Admittedly, it is difficult to make all of these adjustments to every worksheet you use in a week.  This is especially true if you are teaching a course you have taught before and you are hoping to re-use the resources.  Each week, I aim to adjust one worksheet/ activity for each class that I teach.  By the end of the semester I have at least 20 modified worksheets that I can use next semester.  I can adjust one worksheet a week next time I teach the course as well.  Every semester the students in my class have different needs so it makes sense that some of the materials will need to be adapted to accommodate them.

There is so much you can do to support the diverse needs in your class.  The ones above will make written materials so much easier to access for most of the students in your class whether their specific needs are related to difficulties with vision, reading, comprehension or even intellectual disability.

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Rule of Seven: Lesson Planning Challenge

What if your struggling students actually managed to write all the notes quickly and remembered the main idea of your lesson?  What if students re-read their notes when it was time to study? What if they were able to explain concepts simply without misconceptions!

The rule of 7 is simple.  Seven words, steps or points are the maximum for optimal memory retention.  That means, quick definitions of vocabulary words need to have 7 words or less. Wilfong (2012) states that truncated definitions should be limited to 3-5 words.

cant explain dont understand

Here’s the challenge…

Choose one lesson this week and apply the Rule of Seven. 

 Here are some steps to follow.

  1. Read and (if possible) re-write the lesson goal so it has 7 words or less.  When doing this, consider the main idea of your lesson and what you want your students to remember next lesson.
  2. Review the learning activities that you have planned. How long will each activity last? 5-7 minutes of instructional time (that’s teacher talk) also applies. If you are planning to chalk and talk for 15 minutes you need to rethink how you are going to sequence the lesson.  Split that 15 minutes into three 5 minute blocks or five 3 minute blocks or don’t divide it evenly at all.
  3. Last, but not least, review how much writing you are expecting your students to do.  If you are asking students to copy notes in their books, keep it to 7 or less dot points.  That doesn’t mean that each dot point can be a paragraph! If asking your students to write their own summary of the lesson, limit them to 7 words or less.  It will challenge them.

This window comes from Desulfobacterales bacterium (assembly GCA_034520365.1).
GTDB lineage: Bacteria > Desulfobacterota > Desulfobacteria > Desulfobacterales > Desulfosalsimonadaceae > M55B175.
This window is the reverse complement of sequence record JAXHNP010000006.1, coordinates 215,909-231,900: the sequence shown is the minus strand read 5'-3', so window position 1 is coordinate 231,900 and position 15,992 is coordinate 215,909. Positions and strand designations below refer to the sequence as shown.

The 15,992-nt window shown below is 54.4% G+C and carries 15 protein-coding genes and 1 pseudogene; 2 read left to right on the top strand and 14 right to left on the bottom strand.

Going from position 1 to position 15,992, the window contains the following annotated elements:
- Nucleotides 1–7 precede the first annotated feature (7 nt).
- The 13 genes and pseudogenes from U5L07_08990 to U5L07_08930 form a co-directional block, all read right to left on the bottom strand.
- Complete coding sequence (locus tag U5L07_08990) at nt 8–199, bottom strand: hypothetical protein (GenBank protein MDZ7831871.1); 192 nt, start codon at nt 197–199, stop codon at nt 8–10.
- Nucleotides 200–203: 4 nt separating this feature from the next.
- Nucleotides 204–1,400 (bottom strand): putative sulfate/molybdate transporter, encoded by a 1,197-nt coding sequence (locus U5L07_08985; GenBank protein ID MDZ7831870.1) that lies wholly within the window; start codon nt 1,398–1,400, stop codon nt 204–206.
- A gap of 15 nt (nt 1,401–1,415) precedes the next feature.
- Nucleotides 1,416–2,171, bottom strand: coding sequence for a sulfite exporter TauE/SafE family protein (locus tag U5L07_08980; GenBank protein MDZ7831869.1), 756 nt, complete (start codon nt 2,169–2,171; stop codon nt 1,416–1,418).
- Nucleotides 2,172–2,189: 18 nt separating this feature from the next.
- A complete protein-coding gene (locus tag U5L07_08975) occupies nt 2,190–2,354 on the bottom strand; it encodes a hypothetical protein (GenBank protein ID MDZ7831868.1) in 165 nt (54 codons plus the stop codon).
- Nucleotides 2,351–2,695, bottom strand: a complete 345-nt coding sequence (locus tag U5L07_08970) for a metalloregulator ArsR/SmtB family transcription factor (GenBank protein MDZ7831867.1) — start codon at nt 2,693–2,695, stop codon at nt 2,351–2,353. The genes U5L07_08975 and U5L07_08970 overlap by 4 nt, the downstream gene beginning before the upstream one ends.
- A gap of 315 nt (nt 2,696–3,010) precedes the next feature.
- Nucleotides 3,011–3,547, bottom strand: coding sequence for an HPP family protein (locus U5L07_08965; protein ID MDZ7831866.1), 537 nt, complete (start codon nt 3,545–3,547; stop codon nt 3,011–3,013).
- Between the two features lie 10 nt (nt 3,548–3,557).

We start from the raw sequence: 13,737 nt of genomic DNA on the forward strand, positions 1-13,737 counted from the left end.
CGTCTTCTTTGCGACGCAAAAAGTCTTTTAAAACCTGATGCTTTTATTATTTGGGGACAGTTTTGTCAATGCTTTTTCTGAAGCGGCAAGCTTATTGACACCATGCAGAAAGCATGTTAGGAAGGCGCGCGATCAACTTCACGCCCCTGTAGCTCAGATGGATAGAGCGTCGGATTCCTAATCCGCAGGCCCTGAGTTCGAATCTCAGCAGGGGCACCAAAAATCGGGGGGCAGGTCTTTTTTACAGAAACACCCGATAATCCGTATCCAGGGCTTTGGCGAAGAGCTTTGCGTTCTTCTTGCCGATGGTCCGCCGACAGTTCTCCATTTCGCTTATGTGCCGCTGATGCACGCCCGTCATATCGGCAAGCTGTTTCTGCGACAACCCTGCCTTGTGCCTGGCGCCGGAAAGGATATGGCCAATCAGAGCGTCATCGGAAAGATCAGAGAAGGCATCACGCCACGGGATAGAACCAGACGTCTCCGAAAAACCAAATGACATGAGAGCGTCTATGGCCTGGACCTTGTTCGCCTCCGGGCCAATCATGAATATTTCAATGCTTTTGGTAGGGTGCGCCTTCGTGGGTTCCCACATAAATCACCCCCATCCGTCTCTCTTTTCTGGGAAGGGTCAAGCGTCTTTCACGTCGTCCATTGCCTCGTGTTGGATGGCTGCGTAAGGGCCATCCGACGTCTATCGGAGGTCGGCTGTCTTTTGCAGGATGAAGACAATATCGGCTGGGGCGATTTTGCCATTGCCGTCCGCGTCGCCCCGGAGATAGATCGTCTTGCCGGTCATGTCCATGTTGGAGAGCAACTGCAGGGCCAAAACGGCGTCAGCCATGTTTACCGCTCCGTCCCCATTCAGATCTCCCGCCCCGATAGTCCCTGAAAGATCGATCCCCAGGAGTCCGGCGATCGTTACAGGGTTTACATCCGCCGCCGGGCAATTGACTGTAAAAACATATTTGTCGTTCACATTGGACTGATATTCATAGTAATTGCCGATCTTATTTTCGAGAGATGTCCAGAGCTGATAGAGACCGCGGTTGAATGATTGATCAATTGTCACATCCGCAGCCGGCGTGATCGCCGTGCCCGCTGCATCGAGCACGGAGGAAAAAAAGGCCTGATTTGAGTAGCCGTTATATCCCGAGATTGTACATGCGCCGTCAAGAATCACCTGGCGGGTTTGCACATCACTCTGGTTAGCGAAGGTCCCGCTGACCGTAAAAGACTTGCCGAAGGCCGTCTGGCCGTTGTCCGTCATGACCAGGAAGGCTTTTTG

There it is.  The rule of 7 challenge. It is hard, but you can do it. I know you can.  I would love to hear how you go.  Let us know in the comments.   How does this rule change how you plan? What happens in the classroom when you plan your lessons this way? Is it worth the extra effort?  Is it easy or difficult for you? How do you make this challenge work for you and your students?

I can’t wait to hear from you!

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Thoughts about Differentiation

Carol Ann Tomlinson is considered a leading expert on Differentiation.  She says “Excellence in teaching is when we do everything that we can to help students become everything they can.”

“Everything that we can” is a big statement.  How overwhelming! You don’t just want me to do something a little bit extra, you want me to do EVERYTHING?! What are you saying?

The next part of the statement is vital here.  “…WE CAN”. It tells us that we don’t have to do everything that is suggested for students with a particular disability or specific learning need, it means that we do everything we can.  Be reasonable.  Do what is possible.

Remember that one or two well executed strategies will have a greater impact on student outcomes.  There can be hundreds of strategies that are recommended for supporting a specific learning difficulty, but not all of them will be appropriate for the student in your class.   Choose one or two that you can manage and do all you can to make them succeed.  If one of them isn’t working, check on your practice (or how you are implementing it) and if it still isn’t working, try something else.

“Everything we can” means we work at implementing strategies in the best way possible.  “Everything we can” means if something doesn’t work, we try something else.  “Everything we can” means figuring out which strategy will work best for a student and implementing that strategy consistently, day in and day out.  “Everything we can, doesn’t mean doing it all.”

“Everything we can” means doing our best for the success of our students.